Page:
Travel Photography Series: Shapes – A secret ingredient for impactful images

Claude Angers
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A long time ago, I learned something from a pro photographer that changed my way of seeing things forever. What I am about to tell you may affect you as a photographer and help your photographs stand out.

The pro taught me about the power of shapes in photographs. Geometrical shapes have been the staple of master paintings for a very long time so why couldn’t we apply what great visual art creatives have been successfully using for centuries? Just enter “geometric shapes and master painters” in Google and have a look at the results in the “Images” tab.

How can this be applied to your photographs?

Nature provides us with a myriad of shapes; we just need to see them. Circles, triangles, squares, rectangles are all around us. The possibility of including them in a photographic composition brings, in my opinion, an interesting visual appeal to the image. Now every time I look at a scene while we are travelling, I am aware of the power of shapes and I try to include them in my composition. Now this does not preclude me from creating an image devoid of shapes, but I have raised my level of awareness of what is around me.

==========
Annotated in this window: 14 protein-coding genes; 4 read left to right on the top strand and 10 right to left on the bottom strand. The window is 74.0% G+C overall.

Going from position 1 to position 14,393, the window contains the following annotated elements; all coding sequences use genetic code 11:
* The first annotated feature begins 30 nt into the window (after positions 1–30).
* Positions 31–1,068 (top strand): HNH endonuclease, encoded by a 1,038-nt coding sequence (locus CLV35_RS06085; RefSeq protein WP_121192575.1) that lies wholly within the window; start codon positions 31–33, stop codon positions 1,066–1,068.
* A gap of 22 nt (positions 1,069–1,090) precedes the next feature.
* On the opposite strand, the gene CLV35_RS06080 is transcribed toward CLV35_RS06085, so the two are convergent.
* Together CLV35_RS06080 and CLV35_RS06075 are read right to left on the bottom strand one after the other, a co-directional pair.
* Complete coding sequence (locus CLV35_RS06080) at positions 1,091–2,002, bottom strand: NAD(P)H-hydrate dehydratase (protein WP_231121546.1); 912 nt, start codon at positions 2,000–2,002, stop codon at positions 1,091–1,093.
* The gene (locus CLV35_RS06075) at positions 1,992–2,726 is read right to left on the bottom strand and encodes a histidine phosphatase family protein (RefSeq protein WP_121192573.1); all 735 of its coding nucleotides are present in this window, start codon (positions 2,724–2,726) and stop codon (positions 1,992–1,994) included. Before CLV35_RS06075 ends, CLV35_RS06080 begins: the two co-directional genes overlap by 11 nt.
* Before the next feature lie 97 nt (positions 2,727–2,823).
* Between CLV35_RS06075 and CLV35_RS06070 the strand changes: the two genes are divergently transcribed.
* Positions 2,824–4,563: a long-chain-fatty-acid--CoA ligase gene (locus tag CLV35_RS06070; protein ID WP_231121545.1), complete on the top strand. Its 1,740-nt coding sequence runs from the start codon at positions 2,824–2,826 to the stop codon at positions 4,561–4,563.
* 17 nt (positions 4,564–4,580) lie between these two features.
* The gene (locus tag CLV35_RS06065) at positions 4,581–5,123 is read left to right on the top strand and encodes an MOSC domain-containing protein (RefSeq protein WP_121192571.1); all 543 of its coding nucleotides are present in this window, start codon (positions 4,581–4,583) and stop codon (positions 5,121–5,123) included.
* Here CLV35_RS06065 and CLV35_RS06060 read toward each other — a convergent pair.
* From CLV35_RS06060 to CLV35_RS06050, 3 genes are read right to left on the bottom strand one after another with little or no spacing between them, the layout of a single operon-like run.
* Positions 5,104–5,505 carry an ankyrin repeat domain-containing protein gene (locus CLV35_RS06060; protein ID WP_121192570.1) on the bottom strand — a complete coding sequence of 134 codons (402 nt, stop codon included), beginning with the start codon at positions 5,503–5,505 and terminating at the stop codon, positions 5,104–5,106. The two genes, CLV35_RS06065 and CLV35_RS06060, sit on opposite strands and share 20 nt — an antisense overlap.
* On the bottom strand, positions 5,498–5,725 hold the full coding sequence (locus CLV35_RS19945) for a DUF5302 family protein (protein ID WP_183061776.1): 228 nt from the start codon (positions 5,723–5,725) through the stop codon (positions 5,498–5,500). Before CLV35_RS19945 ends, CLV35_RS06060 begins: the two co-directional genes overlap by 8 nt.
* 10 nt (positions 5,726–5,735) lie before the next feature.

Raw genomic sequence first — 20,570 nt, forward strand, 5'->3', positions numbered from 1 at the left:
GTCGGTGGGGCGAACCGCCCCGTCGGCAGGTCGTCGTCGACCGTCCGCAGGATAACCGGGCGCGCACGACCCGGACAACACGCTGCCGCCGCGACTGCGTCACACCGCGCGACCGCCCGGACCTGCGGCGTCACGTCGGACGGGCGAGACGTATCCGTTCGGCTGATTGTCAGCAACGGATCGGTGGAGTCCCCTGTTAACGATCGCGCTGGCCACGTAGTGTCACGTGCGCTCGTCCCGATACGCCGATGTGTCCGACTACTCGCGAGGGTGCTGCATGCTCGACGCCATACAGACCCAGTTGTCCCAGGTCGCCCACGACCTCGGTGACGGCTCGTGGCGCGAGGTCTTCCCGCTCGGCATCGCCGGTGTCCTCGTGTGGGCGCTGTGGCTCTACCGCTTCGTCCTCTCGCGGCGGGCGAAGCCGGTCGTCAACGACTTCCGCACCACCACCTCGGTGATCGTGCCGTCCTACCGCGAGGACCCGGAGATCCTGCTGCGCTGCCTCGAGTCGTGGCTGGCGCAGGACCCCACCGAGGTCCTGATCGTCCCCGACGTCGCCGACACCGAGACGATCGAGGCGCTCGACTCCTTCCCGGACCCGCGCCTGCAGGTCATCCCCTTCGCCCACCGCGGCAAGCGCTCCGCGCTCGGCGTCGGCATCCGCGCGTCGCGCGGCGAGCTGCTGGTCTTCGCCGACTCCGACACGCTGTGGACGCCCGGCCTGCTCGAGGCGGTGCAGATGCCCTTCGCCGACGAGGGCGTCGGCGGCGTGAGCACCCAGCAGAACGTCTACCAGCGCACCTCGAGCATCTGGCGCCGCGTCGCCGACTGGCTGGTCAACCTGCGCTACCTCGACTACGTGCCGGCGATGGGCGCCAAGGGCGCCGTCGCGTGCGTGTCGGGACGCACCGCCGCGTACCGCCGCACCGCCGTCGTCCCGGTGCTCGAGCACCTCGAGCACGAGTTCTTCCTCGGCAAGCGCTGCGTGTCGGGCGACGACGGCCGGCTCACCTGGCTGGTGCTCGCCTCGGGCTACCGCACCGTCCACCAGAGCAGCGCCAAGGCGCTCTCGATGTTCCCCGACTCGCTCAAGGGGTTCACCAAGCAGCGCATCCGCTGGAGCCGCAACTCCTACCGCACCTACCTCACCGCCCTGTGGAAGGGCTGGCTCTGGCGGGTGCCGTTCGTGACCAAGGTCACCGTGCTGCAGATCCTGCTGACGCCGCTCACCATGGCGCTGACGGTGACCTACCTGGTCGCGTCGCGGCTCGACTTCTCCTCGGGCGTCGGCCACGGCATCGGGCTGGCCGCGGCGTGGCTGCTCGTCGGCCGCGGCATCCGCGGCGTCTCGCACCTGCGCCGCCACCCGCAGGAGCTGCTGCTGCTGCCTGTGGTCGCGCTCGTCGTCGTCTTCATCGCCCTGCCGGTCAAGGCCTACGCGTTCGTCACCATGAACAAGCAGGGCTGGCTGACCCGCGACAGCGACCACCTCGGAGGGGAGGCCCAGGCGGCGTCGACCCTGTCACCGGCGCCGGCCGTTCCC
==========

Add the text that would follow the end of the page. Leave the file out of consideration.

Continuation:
Let’s look at a few images where triangles play a role:

Figure A – The shape of the dock in this image plays an important role in presenting various shapes to the viewer. Note how my wife Joanne and Moka are positioned in the center of an inverted triangle. This composition makes the image very dynamic and interesting.


Figure B – I had planned to get to this spot very early in the morning to get an interesting backlit shot with the sun peeking through the trees in the background. The quality of light was very disappointing but then I was immediately interested by the ramp on the dock. I composed the image to make the ramp the main subject while making sure it was completely clear of any reflections in the water.